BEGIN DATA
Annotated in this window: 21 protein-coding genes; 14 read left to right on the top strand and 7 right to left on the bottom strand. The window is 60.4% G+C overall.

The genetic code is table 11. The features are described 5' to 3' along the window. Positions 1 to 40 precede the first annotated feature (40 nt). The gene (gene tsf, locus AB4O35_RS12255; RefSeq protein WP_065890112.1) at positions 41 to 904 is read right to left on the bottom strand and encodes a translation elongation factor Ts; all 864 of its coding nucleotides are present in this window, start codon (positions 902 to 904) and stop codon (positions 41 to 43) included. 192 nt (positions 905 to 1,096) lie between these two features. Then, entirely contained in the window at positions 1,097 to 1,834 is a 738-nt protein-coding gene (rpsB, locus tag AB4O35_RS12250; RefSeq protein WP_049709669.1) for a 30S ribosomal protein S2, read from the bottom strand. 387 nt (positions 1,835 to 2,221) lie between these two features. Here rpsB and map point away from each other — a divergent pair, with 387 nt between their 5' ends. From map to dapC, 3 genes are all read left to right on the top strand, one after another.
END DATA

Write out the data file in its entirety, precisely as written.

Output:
Annotated in this window: 21 protein-coding genes; 14 read left to right on the top strand and 7 right to left on the bottom strand. The window is 60.4% G+C overall.

The genetic code is table 11. The features are described 5' to 3' along the window. Positions 1 to 40 precede the first annotated feature (40 nt). The gene (gene tsf, locus AB4O35_RS12255; RefSeq protein WP_065890112.1) at positions 41 to 904 is read right to left on the bottom strand and encodes a translation elongation factor Ts; all 864 of its coding nucleotides are present in this window, start codon (positions 902 to 904) and stop codon (positions 41 to 43) included. 192 nt (positions 905 to 1,096) lie between these two features. Then, entirely contained in the window at positions 1,097 to 1,834 is a 738-nt protein-coding gene (rpsB, locus tag AB4O35_RS12250; RefSeq protein WP_049709669.1) for a 30S ribosomal protein S2, read from the bottom strand. 387 nt (positions 1,835 to 2,221) lie between these two features. Here rpsB and map point away from each other — a divergent pair, with 387 nt between their 5' ends. From map to dapC, 3 genes are all read left to right on the top strand, one after another.